Tag Archives: entrainment

Drum Therapy

Standard

LATE BREAKING NEWS: Drum Circles Cure Common Cold!

These are some of the drums I bring to my monthly drum circle.

But like any miraculous headline, there’s a catch.  In my case, the effect lasted only so long as I was actually drumming.  Once the drum circle ended and I was packing up the drums to go home, all of the symptoms of my heavy head cold returned.  But while we were playing last night, it was a surprising miracle.  It was such a noticeable difference that the other members of the group remarked on the change in me. But I shouldn’t have been so surprised.  Research supports the idea that drumming truly is a healing art.

Mostly I drum for the sheer joy it brings me.  Rhythm touches something deep inside of me, and affects me in ways not usually so dramatically noticeable.  Drumming relieves tension, stress, anxiety, fear, anger – the entire range of emotional states that leaves people tied in knots.  For me, at least, it’s impossible to hold onto these states while drumming.  I may start drumming from that place, but the rhythm lifts me out of that emotional state and transports me to a stronger, calmer, more genuine state of relaxation.  Relaxation doesn’t always mean calm – I’m usually energized by the practice, but it relaxes and unwinds all of the emotions that have me wound up.  And when you clear that away, what is left is a natural feeling of well-being and joy.

Necessary Context: I’m something of a science geek.  I enjoy reading the latest research findings from a diverse range of fields of study.  I like looking for connections between these domains, in search of my own unified theory of the universe. A lofty ambition perhaps, but really, aren’t we all in search of greater understanding and unity of meaning?  So I subscribe to science newsletters, and try to give attention to the front lines of research.  I’m no expert, but I try to stay informed.

Scientists have been studying the healing effects of drumming from a number of different angles.  One of the most interesting to me are the effects that drumming has on the brain.  As you may be aware, the activity of our brains can be measured in brain waves with devices such as an EEG (Electroencephalography).  Electrodes are attached to the scalp which measure the electrical activity of the neurons firing in the brain.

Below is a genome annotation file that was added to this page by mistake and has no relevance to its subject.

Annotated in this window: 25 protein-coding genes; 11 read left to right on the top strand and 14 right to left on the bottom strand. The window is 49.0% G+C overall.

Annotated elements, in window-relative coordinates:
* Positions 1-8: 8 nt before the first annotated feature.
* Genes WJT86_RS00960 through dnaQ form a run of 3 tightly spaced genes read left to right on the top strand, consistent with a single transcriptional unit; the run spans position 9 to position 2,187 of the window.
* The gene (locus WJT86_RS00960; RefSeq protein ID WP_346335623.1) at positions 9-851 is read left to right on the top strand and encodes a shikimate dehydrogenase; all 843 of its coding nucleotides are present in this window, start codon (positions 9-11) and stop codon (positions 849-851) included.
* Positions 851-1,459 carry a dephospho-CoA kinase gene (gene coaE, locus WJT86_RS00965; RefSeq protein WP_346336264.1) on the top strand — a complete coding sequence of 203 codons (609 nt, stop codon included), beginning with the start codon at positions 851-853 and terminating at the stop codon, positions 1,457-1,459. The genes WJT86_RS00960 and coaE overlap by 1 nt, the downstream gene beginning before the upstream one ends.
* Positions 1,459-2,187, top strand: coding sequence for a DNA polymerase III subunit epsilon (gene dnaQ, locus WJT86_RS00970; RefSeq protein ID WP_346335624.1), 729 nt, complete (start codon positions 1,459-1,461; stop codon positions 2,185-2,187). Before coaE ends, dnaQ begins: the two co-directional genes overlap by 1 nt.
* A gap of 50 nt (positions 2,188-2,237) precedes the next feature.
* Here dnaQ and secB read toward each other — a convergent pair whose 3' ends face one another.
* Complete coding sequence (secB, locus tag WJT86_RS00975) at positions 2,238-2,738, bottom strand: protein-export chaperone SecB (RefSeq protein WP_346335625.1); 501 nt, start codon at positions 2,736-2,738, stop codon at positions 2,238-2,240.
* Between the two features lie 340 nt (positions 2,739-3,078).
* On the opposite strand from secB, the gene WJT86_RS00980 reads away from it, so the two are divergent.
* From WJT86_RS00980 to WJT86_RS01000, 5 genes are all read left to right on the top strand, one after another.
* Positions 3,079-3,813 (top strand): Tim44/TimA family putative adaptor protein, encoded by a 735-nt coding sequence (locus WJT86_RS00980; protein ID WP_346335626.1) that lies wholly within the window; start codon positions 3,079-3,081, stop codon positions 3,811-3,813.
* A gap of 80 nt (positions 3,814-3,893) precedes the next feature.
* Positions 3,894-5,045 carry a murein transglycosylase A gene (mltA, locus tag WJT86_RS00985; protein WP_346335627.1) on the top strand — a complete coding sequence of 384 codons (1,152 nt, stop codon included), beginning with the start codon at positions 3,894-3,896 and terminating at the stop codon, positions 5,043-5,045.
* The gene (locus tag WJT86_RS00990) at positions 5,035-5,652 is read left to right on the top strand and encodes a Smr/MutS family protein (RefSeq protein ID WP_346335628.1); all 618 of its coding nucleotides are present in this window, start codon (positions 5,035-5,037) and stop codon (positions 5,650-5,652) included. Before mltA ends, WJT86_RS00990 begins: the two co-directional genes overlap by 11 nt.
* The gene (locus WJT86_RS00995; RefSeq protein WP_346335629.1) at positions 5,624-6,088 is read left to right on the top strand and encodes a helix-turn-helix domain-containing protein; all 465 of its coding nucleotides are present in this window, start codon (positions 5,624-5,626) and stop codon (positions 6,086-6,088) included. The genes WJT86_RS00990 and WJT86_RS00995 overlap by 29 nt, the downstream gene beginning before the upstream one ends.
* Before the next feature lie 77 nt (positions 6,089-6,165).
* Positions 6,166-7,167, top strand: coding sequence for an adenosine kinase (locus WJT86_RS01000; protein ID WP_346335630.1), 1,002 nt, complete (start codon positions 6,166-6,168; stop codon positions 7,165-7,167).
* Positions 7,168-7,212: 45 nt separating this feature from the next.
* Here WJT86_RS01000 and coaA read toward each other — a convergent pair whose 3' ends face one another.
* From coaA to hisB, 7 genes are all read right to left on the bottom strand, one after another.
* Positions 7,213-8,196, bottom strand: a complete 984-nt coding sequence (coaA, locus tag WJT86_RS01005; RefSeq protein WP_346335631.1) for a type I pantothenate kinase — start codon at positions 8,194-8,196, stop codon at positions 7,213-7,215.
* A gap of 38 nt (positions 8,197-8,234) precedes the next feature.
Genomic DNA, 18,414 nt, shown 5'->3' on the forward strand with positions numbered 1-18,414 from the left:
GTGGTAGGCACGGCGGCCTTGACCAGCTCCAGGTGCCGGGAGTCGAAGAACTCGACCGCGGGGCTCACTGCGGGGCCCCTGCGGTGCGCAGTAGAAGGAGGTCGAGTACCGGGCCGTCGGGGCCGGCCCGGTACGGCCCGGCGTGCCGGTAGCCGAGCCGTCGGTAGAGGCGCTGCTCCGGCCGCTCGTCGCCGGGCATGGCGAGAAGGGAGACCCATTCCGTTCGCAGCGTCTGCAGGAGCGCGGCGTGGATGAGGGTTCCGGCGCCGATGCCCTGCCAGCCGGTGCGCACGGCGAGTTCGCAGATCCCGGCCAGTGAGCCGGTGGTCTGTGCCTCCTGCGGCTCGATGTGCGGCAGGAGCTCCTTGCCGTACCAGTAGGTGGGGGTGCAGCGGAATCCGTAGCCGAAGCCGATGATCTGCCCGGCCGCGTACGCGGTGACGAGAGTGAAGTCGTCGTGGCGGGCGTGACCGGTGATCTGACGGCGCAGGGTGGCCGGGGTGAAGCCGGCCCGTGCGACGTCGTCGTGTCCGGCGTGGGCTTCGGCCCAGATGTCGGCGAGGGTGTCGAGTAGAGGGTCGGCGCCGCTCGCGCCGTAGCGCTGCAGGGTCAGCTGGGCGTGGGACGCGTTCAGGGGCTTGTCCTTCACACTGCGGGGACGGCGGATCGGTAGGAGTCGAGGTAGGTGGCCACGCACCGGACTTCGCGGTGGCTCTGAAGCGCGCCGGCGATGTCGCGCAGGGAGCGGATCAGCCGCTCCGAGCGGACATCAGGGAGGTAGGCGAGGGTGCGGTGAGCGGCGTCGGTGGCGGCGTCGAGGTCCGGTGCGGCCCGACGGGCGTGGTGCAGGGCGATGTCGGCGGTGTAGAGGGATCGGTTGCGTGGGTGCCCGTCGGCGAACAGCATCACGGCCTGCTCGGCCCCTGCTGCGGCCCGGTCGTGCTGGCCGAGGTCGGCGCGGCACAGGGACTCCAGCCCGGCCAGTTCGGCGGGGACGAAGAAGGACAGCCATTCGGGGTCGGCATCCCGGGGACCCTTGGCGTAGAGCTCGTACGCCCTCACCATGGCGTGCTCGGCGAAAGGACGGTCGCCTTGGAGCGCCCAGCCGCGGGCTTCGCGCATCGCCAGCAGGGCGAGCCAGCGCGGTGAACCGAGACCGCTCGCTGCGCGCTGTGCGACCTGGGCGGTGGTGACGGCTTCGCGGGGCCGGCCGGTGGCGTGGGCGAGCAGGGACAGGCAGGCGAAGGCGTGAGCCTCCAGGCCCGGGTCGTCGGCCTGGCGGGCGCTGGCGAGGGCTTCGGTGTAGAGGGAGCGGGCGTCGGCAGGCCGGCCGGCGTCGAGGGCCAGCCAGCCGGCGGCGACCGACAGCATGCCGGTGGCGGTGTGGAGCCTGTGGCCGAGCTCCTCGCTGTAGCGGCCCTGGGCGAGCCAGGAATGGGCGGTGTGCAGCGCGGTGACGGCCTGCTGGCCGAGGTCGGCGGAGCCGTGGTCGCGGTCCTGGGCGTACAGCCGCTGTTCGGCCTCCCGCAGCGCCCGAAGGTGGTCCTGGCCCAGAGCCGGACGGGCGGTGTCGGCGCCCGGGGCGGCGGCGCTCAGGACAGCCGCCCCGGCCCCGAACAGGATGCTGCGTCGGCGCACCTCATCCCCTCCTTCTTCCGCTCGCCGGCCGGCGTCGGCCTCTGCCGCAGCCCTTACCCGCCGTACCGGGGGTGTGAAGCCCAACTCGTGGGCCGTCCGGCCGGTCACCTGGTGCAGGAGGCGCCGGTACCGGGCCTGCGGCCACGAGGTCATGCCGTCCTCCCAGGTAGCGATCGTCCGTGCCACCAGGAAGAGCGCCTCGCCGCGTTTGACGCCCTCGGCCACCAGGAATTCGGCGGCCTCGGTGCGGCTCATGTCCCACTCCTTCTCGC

(Aside:  isn’t that COOL?)

Through EEG studies, we learn that there are different brain wave patterns associated with different states of consciousness, both awake and sleeping, and the stages in between.  When we are awake and focusing our attention, our brains produce beta waves.  By immersing ourselves in highly structured rhythmic environments such as drum circles, our brain waves begin to align with the rhythms in a process known as entrainment, which alters brain waves in measurable ways.

(Again, COOL!)

Alpha waves bring us to a state of deep relaxation, where creativity is unleashed.  This state can be achieved in the brains of drummers fairly easily and quickly.  It produces feelings of euphoria and well-being.  As the drumming persists, the brain can shift gears again, and produce theta waves.  Theta waves are associated with a deep meditative trance state where a doorway to the dreaming mind is opened. Insight and inspiration are often found in this state of mind.  Drumming is a key that opens the door to these states of consciousness.

But wait!  There’s more! (I apologize for the excessive use of exclamation marks, but I really find it quite difficult to curb my enthusiasm when it comes to this subject.)

The effects of drumming extend beyond their influence on brain waves.  In addition to producing a measurable relaxation effect, drumming also releases endorphins, neurotransmitters that act as natural opiates which relieve pain and produce natural feelings of euphoria.  Recent promising research also shows that drumming boosts the immune system, helping the body produce more killer cells that work to combat everything from viruses to serious illnesses such as cancer.  Cortisol, the stress hormone suspected as the root cause of many diseases, also decreases measurably while drumming.  Our entire biological response seems to get a tune-up when we immerse ourselves in highly rhythmic environments.

So perhaps it’s not surprising that I should feel so fantastic while I was drumming last night.  I went to the drum circle feeling generally miserable, chained to my box of tissues, and desiring little more than to crawl into bed.  But drumming lifted me out of that entirely, creating a state of energy, joy, and euphoria that lasted even after the drumming stopped and my nose resumed it’s dripping.  It’s no wonder why I’m such an enthusiastic ambassador for the drum.  Next time, come join me.

For a well-cited overview of Drum Therapy, see http://healing.about.com/od/drums/a/drumtherapy.htm
Another nice summary can be found at http://www.shamanswell.org/shaman/powerful-healing-benefits-drumming-circle
To find a drum circle near you, visit http://www.drumcircles.net/circlelist.html 

Advertisements